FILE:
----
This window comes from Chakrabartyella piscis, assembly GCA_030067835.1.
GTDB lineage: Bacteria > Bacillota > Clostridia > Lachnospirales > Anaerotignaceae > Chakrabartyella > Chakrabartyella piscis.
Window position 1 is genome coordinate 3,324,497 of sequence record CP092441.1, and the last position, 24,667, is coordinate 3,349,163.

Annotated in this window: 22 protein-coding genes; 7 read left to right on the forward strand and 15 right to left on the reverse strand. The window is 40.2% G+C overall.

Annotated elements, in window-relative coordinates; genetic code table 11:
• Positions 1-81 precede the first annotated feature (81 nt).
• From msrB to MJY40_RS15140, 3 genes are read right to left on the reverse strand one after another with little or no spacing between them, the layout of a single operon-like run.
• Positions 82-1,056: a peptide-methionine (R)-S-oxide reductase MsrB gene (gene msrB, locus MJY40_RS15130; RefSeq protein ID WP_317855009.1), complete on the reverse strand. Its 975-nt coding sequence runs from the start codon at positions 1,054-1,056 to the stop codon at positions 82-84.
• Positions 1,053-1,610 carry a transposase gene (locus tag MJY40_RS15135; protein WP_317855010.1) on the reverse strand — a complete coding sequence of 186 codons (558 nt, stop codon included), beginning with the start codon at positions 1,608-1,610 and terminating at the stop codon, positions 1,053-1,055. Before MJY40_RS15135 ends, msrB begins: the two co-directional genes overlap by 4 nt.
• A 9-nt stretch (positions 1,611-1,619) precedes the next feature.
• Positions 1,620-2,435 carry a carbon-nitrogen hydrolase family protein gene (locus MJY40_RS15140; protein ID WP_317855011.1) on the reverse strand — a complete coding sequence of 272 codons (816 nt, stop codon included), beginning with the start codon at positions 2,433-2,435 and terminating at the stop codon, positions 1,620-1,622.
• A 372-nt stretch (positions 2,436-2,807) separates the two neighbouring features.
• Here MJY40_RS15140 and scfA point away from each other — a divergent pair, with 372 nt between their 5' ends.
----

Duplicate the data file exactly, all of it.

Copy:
This window comes from Chakrabartyella piscis, assembly GCA_030067835.1.
GTDB lineage: Bacteria > Bacillota > Clostridia > Lachnospirales > Anaerotignaceae > Chakrabartyella > Chakrabartyella piscis.
Window position 1 is genome coordinate 3,324,497 of sequence record CP092441.1, and the last position, 24,667, is coordinate 3,349,163.

Annotated in this window: 22 protein-coding genes; 7 read left to right on the forward strand and 15 right to left on the reverse strand. The window is 40.2% G+C overall.

Annotated elements, in window-relative coordinates; genetic code table 11:
• Positions 1-81 precede the first annotated feature (81 nt).
• From msrB to MJY40_RS15140, 3 genes are read right to left on the reverse strand one after another with little or no spacing between them, the layout of a single operon-like run.
• Positions 82-1,056: a peptide-methionine (R)-S-oxide reductase MsrB gene (gene msrB, locus MJY40_RS15130; RefSeq protein ID WP_317855009.1), complete on the reverse strand. Its 975-nt coding sequence runs from the start codon at positions 1,054-1,056 to the stop codon at positions 82-84.
• Positions 1,053-1,610 carry a transposase gene (locus tag MJY40_RS15135; protein WP_317855010.1) on the reverse strand — a complete coding sequence of 186 codons (558 nt, stop codon included), beginning with the start codon at positions 1,608-1,610 and terminating at the stop codon, positions 1,053-1,055. Before MJY40_RS15135 ends, msrB begins: the two co-directional genes overlap by 4 nt.
• A 9-nt stretch (positions 1,611-1,619) precedes the next feature.
• Positions 1,620-2,435 carry a carbon-nitrogen hydrolase family protein gene (locus MJY40_RS15140; protein ID WP_317855011.1) on the reverse strand — a complete coding sequence of 272 codons (816 nt, stop codon included), beginning with the start codon at positions 2,433-2,435 and terminating at the stop codon, positions 1,620-1,622.
• A 372-nt stretch (positions 2,436-2,807) separates the two neighbouring features.
• Here MJY40_RS15140 and scfA point away from each other — a divergent pair, with 372 nt between their 5' ends.